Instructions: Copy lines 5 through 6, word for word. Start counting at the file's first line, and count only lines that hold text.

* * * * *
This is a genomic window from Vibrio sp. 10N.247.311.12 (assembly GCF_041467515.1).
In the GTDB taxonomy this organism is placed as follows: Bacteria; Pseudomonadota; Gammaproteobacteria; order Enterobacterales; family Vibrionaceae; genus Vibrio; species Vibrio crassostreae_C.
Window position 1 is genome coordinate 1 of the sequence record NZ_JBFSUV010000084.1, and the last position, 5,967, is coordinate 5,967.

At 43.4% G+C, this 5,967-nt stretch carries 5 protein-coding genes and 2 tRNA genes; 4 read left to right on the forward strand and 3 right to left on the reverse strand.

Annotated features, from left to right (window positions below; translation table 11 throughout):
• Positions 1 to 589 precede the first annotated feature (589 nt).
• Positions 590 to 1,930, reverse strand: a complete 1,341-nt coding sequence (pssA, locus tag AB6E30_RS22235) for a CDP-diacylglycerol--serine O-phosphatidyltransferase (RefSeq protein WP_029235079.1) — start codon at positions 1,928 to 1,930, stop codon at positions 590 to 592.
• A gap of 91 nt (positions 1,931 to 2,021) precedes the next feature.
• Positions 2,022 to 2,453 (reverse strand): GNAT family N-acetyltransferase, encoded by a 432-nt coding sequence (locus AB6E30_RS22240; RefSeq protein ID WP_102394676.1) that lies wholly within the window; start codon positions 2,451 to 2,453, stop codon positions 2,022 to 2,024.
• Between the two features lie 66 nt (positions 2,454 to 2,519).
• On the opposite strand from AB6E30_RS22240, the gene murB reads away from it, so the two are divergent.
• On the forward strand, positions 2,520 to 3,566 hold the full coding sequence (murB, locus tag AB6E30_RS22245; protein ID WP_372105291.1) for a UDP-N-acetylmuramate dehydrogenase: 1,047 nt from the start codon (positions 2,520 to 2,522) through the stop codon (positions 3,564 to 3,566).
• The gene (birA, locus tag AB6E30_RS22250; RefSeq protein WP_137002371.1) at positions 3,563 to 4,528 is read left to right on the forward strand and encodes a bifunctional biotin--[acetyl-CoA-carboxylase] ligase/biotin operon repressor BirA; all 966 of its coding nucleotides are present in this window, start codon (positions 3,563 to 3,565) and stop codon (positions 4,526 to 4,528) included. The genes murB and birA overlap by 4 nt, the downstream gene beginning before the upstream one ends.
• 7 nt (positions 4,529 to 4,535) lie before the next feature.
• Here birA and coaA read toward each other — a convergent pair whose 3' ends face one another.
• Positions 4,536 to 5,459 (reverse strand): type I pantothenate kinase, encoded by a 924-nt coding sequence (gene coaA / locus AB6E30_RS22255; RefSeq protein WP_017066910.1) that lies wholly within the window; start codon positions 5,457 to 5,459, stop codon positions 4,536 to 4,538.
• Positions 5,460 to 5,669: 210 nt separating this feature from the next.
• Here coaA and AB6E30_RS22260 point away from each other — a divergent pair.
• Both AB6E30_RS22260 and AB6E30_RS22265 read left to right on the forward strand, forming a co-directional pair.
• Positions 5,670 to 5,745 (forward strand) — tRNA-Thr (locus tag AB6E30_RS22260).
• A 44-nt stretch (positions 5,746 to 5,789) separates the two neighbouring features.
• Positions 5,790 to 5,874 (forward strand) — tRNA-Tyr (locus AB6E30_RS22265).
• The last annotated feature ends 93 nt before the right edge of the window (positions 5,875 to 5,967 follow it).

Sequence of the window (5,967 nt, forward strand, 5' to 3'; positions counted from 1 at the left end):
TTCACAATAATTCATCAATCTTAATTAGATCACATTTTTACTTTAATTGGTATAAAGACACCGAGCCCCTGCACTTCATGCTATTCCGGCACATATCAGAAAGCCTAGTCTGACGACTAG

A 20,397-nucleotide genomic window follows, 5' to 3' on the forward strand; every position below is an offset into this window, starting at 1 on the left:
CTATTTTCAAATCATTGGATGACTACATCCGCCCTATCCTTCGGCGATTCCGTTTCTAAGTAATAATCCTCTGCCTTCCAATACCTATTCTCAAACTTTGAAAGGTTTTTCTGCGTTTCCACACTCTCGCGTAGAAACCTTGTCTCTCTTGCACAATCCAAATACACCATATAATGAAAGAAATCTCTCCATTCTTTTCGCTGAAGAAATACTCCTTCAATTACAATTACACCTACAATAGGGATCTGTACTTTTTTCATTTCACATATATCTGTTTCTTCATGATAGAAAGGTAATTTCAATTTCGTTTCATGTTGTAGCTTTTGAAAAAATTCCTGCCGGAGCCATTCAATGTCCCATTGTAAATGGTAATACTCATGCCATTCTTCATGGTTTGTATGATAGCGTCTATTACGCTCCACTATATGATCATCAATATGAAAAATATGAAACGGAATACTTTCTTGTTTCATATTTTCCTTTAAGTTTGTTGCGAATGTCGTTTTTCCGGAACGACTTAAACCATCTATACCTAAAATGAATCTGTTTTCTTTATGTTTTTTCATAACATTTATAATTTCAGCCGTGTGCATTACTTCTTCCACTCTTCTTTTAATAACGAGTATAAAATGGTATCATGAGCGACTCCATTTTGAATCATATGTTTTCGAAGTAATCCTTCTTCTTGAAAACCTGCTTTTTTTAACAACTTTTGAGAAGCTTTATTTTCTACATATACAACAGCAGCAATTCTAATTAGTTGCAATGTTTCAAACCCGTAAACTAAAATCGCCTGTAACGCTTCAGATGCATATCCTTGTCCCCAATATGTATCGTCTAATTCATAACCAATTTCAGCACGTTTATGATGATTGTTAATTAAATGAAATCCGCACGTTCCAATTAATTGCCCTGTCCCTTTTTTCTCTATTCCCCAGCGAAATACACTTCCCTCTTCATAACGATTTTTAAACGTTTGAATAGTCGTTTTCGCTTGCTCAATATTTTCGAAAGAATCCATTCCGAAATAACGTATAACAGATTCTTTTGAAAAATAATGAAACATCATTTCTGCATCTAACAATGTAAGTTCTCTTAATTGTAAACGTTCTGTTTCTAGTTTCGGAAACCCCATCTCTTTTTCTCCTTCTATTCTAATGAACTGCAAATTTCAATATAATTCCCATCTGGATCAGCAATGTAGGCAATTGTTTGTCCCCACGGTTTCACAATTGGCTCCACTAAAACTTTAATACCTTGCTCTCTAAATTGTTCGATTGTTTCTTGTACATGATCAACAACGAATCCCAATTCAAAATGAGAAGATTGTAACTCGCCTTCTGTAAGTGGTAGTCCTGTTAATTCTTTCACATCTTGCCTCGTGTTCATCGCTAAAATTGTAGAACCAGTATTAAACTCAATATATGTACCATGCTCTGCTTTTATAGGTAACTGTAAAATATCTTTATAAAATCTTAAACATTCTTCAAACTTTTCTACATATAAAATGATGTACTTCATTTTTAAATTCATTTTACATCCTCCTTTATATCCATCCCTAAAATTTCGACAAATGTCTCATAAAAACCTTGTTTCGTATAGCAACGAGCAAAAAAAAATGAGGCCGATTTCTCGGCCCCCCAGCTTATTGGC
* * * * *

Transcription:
Annotated features, from left to right (window positions below; translation table 11 throughout):
• Positions 1 to 589 precede the first annotated feature (589 nt).